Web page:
Defensively, Rautins might not be the best man to man defender I've ever seen, but he can play the 2-3 zone perfectly. I can't count how many times this season I've seen an offensive player think he's got Triche or Jardine beaten only to see Rautins slide underneath and prevent the penetration. He's quick to close out on 3-pointers, is the best passing-lane defender I've seen Syracuse have since Carmelo Anthony and Hakim Warrick.
Best of all, he's a hustler and a scrapper, much like Gerry McNamara. While hoops pundits thought Eric Devendorf was the heir apparent to Gerry, it's now obvious that Rautins is much more in McNamara's role as a scrapper and zone shooter. Devendorf was more talented than McNamara and Rautins, but wasn't able to do the little things that make teams successful.
Statistically, Rautins doesn't stack up to Greg Monroe, Scottie Reynolds, Luke Harangody, Dominique Jones or D'Sean Butler, any of whom could win Big East Player of the Year with no problems. Those players have to put up huge point totals for their teams to win, so their teams run their offense through them.
Given the type of player he is, it's not unrealistic to see Rautins as J.J. Redick - a national Player of the Year candidate for Duke in 2005-06 when he scored 26.8 points a game on 42.8 percent 3-point shooting. While Redick is a bona-fide NBA player, he didn't do the little things as well as Rautins does. Rautins has more assists per game, 4.7 a game to 2.6 a game; more steals a game, 2.1 to 1.4, and more rebounds a game, 3.2 to 2.0.
Where Rautins comes up short is scoring.
Because the Orange are so deep offensively, Rautins averages 11.8 points a game even though he shoots 41 percent from 3-point range. Johnson leads the team at 16 points a game, but the Orange have six players averaging between 7 and 16 points a game. Depending on how a team defends Syracuse, any of the five players on the court are capable of busting out for 30 points, as happened Tuesday against Providence when Rick Jackson and Rautins each scored 28 points. That depth hurts Johnson and Rautins in postseason honors discussions. A lot of other players don't have the luxury of being able to have an off-night.
Rautins also hurt his case by not putting up huge numbers in the non-conference season against cream-puff opponents and then having a couple of games where he struggled with his shooting (DePaul and the first Providence game.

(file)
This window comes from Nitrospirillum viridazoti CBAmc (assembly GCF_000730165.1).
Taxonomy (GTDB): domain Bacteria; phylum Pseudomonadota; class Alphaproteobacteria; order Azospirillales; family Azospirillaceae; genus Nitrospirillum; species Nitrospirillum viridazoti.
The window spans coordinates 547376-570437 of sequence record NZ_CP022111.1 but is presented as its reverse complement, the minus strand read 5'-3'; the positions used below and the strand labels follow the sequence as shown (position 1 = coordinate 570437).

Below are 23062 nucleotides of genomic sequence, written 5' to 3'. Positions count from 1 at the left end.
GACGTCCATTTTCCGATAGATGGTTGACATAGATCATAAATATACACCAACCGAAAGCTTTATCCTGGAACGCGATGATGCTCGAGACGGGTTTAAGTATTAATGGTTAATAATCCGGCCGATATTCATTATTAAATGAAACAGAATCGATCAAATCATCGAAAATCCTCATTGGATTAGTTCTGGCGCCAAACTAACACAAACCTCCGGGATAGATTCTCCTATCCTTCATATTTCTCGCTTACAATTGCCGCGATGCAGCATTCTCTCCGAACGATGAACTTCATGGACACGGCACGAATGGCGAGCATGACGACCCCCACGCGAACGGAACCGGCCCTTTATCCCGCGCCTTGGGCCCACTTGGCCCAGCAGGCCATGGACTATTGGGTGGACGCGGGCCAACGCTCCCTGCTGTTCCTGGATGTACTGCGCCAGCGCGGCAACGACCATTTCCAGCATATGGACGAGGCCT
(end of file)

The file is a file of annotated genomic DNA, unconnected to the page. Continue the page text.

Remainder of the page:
If you want me to make my case for Rautins as Player of the Year, though, I'll refer you to his effort against Marquette on Jan. 23 -- a game in which Rautins scored a whopping zero points, took an amazing two shots and only had one rebound.
You see, Marquette decided they didn't want Rautins shooting the 3, so they played a triangle and 2 defense on Rautins and Johnson. Rather than jack up bad shots, Rautins acted as a point guard, notching six assists and three steals while getting teammates in positions to score the ball.
According to ESPN.com, Rautins shrugged off his 0-for-2 performance, noting how well the forwards took advantage of the mismatches down low in a contest that would've been a blowout if not for Syracuse's defensive let down in the final 4 minutes.
"If you can't score in one aspect, you find other ways to win," Rautins told reporters after the game.
Exactly.
It's that attitude that makes me root for Rautins to be named the best player in the conference, and it's that attitude that makes me love rooting for Rautins every time the Orange take the court this season. Wes Johnson might be taken higher in this year's NBA Draft, but Rautins is the heart and soul of this year's team.
Now that conference tournament and NCAA Tournament time is almost here, it's time for the rest of the country to find out what Syracuse fans have known all along - that Andy Rautins is a great, not good, college basketball player.

 
 

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Blog Photos

Andy Rautins, far right, does all the little things for the top-ranked Orange. He's a dark-horse candidate for Big East Player of the Year, and the best candidate for a break-out performance during the Big East and NCAA Tournaments. AP Photo